dying to whatever false flotation device

we currently cling to . . .


a person or affinity group,

an idea or resentment or plan,

the way things are,

the way things used to be . . .


dying, and rising to Christ

and the gospel.

John said to Jesus,

“Teacher, we saw someone

casting out demons in your name,

and we tried to stop him,

because he was not following us . . .”

he was not a member of our group.


“Whoever is not against us

is for us,” replied Jesus,


“do not stop them . . .”

put no stumbling block

in their way.

This work of ours

is greater, wider,

than our small company . . .


Who is to say

upon whom the Spirit will rest?


Broaden your horizons, John.


It’s a terrible thing to be

a stumbling block,

to let human narrowness

get in the way of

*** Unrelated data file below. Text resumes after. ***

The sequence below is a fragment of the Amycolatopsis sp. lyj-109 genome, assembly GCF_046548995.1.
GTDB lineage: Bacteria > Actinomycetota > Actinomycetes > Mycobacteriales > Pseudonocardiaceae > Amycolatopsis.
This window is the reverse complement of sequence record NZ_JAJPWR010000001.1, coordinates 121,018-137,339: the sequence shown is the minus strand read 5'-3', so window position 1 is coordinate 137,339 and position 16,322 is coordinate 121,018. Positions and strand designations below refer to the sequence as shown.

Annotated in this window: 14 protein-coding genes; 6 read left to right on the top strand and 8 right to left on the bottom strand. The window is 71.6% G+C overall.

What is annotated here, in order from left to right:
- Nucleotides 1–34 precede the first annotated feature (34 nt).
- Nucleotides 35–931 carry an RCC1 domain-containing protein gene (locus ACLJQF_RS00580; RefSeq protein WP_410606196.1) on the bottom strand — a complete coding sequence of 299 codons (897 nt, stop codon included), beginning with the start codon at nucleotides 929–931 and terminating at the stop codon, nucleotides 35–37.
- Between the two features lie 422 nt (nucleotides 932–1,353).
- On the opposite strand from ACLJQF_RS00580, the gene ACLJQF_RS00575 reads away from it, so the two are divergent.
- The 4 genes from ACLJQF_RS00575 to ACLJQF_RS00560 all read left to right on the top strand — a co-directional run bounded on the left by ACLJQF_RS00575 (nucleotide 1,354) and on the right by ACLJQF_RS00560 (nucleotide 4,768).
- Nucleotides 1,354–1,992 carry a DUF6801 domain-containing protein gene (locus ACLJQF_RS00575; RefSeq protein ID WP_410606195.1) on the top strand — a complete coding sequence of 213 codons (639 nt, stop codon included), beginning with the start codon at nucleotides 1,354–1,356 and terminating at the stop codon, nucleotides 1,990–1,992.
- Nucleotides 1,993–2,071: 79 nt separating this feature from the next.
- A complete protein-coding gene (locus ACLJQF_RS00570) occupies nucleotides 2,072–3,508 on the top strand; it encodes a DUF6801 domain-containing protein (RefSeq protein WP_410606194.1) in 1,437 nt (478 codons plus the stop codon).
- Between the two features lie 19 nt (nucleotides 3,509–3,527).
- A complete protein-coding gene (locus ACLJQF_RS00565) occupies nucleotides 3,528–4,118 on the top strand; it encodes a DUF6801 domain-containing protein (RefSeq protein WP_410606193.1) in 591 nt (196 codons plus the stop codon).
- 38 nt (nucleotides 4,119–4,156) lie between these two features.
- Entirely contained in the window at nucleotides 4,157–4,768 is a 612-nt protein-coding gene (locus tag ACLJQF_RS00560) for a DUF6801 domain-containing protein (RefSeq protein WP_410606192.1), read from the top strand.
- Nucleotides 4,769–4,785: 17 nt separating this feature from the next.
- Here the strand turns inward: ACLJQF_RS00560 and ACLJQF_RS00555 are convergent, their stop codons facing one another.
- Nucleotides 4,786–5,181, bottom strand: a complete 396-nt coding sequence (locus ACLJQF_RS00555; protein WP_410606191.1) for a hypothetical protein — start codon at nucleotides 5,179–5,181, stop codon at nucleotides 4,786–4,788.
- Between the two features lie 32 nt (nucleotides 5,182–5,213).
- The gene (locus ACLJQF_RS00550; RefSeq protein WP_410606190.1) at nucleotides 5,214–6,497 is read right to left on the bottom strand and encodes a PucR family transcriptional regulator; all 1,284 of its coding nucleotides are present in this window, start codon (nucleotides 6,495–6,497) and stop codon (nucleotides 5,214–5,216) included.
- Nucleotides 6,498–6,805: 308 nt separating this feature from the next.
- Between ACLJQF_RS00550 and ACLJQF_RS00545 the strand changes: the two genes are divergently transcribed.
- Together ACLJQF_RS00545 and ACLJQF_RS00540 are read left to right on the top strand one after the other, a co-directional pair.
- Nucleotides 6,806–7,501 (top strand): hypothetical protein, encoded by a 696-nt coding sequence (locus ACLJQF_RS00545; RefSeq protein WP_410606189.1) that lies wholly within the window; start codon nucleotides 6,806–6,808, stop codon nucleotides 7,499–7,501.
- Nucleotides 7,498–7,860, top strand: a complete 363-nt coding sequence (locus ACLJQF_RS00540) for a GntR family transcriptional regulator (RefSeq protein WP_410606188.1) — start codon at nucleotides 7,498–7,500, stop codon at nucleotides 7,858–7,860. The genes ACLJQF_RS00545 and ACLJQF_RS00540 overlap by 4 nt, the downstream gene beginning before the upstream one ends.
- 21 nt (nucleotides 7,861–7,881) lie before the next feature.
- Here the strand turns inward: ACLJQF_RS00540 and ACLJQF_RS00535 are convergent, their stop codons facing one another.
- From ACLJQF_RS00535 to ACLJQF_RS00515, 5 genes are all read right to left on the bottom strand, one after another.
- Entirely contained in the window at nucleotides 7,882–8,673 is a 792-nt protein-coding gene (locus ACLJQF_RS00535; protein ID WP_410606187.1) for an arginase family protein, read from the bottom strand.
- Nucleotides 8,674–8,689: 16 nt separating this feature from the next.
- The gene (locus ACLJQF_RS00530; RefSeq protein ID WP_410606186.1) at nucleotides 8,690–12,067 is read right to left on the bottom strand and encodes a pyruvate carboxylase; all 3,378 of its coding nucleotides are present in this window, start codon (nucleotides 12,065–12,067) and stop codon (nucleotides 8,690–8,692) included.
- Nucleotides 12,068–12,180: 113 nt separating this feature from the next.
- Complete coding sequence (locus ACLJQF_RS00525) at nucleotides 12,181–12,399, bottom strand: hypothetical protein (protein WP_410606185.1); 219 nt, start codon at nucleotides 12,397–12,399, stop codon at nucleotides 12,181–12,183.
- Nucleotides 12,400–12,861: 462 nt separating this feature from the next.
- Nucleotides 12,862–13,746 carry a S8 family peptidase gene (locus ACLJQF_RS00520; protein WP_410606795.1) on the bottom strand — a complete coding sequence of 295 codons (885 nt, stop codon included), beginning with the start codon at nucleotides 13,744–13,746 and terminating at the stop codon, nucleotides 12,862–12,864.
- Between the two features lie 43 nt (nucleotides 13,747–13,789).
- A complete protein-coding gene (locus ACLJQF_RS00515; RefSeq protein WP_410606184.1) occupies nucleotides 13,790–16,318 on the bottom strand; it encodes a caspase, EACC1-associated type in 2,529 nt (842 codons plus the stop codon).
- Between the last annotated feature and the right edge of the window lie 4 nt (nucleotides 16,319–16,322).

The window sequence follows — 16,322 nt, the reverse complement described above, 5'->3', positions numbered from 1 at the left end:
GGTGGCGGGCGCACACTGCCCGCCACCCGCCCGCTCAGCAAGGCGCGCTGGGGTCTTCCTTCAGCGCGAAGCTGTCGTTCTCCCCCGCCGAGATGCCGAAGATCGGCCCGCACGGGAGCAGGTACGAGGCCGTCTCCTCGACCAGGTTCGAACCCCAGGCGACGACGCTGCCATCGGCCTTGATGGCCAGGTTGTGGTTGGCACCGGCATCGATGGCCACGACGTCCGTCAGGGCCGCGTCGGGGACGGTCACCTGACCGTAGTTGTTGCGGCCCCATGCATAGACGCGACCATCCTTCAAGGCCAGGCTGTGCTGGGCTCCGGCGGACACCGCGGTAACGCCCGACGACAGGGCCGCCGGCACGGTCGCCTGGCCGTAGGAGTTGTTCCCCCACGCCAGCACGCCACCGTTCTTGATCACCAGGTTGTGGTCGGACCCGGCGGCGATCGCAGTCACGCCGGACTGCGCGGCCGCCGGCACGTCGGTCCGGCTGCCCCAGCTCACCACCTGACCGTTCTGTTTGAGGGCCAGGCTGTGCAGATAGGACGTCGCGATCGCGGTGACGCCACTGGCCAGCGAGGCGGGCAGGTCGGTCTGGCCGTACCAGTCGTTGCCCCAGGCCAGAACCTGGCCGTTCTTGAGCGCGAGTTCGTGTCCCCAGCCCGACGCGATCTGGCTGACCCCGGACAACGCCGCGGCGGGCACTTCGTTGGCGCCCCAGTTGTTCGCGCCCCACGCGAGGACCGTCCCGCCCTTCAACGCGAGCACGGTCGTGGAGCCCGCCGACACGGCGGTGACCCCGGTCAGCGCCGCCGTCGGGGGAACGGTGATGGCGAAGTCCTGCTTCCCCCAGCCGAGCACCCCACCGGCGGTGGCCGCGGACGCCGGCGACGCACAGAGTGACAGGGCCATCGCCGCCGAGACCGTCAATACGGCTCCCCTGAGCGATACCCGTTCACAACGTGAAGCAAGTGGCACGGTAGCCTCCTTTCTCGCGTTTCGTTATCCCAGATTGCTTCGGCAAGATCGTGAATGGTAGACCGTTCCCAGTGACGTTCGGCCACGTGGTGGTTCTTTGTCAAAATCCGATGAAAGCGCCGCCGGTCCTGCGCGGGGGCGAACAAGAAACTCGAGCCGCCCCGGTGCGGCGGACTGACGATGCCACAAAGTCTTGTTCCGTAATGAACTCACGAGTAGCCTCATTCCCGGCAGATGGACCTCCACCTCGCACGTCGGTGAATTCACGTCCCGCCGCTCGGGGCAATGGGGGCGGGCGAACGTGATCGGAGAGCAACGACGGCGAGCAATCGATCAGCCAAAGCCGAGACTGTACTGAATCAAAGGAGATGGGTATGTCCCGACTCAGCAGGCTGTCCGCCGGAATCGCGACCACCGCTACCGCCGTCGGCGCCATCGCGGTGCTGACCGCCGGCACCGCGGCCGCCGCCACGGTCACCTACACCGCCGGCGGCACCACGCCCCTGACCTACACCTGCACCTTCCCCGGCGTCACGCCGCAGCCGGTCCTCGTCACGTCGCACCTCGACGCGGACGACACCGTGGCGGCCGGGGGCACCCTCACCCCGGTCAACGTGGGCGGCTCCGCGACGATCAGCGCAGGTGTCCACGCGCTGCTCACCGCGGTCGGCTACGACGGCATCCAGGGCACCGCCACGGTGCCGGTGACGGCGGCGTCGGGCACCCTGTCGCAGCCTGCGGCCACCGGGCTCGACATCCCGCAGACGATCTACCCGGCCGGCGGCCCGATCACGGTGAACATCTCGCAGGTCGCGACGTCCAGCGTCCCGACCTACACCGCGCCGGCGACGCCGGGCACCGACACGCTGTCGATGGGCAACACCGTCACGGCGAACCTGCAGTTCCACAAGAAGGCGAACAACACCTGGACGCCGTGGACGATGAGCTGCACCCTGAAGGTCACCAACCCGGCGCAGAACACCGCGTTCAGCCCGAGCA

the breadth of God’s love,

the wideness of God’s mercy,

the infinity of God’s possibilities.


Jesus makes that point

in shocking fashion . . .

by turning the religious norms

of his culture

upside down . . .


If your hand or foot or eye

causes you to sin,

then cut it off, tear it out . . .

it is better

to enter the kingdom of God

maimed, lamed, with only one eye . . .

than to be whole in body and thrown into hell.


In the Jewish thought of Jesus’ time,

such damage to the body

would render a person ritually unclean . . .


separate them

from the community of the ritually clean,

make the kingdom of God unattainable . . .

if the kingdom were based on such things.


But it is not the body, the exterior,

of a person

that determines holiness,

Jesus says,

but the intentions of the heart, the interior,

of a person . . .


You do not have to be whole in body

to enter the kingdom of God,

what matters is wholeness of mind and spirit,

wholeness of heart.


It’s a terrible thing

to turn away from God’s love . . .

to exclude another from God’s love . . .


How much better

to let go of our preconceived notions

and sink into God’s love

that washes away

whatever causes us to sin,

and brings new life.


Jesus’ extreme example

shocks us into the realization


that he has entrusted his followers

with awesome responsibility